The Los Angeles Latino Eye Study (LALES) is a major research project in Los Angeles County, California, designed to gain a greater understanding of the prevalence and incidence of eye disease among Latinos. Because so little is known about the visual health needs of this segment of the population, the data collected from this study will be instrumental in determining the prevalence of cataract, glaucoma, age-related macular degeneration, and diabetic retinopathy among Latinos in this community. The study will also determine the proportion of blindness and visual impairment that is caused by these diseases and will explore the association of various risk factors, such as smoking or sun exposure, with ocular disease.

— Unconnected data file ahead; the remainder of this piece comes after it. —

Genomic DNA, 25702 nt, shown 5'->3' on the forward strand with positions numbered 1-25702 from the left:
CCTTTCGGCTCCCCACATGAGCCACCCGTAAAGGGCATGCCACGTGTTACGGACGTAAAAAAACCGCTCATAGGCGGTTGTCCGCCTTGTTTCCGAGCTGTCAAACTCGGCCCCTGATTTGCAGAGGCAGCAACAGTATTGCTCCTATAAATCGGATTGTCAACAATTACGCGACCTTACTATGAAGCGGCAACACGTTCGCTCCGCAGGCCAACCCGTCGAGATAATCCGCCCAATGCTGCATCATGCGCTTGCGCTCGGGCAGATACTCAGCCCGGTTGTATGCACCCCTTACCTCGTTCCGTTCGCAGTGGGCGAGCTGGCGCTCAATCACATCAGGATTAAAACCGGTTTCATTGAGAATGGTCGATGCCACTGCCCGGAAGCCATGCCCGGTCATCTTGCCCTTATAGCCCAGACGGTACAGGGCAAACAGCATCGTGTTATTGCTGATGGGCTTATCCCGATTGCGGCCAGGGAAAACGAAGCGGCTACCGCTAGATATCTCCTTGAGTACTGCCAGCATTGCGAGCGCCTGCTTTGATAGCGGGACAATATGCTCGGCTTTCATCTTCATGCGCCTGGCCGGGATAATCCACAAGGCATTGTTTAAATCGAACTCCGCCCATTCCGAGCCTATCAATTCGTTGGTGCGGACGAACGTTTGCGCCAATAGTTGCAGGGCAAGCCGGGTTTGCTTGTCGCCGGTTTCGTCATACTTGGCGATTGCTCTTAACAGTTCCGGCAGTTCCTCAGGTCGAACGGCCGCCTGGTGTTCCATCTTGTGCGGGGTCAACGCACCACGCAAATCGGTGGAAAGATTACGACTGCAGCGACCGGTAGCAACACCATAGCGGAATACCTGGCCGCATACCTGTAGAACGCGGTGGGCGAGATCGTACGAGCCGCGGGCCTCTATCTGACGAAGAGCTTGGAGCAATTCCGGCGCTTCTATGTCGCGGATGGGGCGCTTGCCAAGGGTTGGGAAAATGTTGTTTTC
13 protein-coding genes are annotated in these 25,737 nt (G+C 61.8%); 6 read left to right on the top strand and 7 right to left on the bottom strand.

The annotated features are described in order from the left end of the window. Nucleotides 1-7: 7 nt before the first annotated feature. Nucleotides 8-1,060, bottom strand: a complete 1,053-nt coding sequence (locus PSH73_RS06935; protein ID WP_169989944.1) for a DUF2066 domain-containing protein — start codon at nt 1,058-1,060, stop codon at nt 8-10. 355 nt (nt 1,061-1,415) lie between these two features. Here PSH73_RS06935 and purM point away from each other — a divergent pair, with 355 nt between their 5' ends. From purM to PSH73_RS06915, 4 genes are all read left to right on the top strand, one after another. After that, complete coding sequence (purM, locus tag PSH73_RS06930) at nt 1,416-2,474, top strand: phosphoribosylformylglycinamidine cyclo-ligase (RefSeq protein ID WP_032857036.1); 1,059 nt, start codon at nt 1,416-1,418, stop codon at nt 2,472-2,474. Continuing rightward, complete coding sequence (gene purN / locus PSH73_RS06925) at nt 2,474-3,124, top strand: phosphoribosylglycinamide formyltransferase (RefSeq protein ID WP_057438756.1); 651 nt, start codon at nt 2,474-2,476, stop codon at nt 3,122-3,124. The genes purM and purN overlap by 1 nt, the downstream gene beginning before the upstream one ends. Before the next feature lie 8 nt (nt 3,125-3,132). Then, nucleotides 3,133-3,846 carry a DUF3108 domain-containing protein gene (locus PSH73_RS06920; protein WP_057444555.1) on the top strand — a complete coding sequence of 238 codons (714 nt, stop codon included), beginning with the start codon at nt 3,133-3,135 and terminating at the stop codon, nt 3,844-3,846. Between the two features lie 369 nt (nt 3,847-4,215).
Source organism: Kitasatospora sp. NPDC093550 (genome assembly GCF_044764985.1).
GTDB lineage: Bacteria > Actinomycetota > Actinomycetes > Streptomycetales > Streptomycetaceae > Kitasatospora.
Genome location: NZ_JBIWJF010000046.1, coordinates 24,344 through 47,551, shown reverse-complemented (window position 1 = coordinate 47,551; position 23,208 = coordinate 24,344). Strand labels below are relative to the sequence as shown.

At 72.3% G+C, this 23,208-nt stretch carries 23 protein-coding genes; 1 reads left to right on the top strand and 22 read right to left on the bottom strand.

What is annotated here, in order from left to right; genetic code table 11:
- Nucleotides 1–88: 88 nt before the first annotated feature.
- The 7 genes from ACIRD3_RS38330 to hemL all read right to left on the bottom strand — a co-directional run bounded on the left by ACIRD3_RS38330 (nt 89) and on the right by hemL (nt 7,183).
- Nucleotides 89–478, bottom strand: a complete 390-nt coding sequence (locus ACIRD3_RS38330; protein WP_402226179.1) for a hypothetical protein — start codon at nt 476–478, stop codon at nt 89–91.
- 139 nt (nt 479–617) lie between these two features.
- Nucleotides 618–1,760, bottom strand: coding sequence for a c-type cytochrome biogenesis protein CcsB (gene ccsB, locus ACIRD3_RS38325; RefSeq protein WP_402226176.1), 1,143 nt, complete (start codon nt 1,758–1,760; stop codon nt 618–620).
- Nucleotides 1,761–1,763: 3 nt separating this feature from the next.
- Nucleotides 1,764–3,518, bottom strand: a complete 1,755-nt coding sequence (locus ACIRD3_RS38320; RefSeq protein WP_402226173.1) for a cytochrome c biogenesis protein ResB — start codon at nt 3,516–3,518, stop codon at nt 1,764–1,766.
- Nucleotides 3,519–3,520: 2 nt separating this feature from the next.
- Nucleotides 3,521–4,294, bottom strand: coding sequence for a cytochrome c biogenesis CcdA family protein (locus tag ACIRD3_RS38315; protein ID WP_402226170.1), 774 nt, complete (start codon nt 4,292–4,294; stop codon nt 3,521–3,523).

The original LALES cohort was comprised of Latinos 40 years of age or older in and around the city of La Puente in Los Angeles County (n=6635). The participants were identified through ascertainment of households in six census tracts in La Puente. They were then contacted by the field team for an interview, which took place in the participant’s home. The eye exam was scheduled at a local screening center at one of six census tracts which was closest to the participant’s residence. The baseline examination phase was conducted from March 2000 through June 2003. The follow-up examinations for the LALES study began in July 2004 and ended in June 2008. The Ocular Epidemiology Research Group’s role in this study has been to grade the film photos for signs of macular degeneration, diabetic retinopathy and other ocular diseases.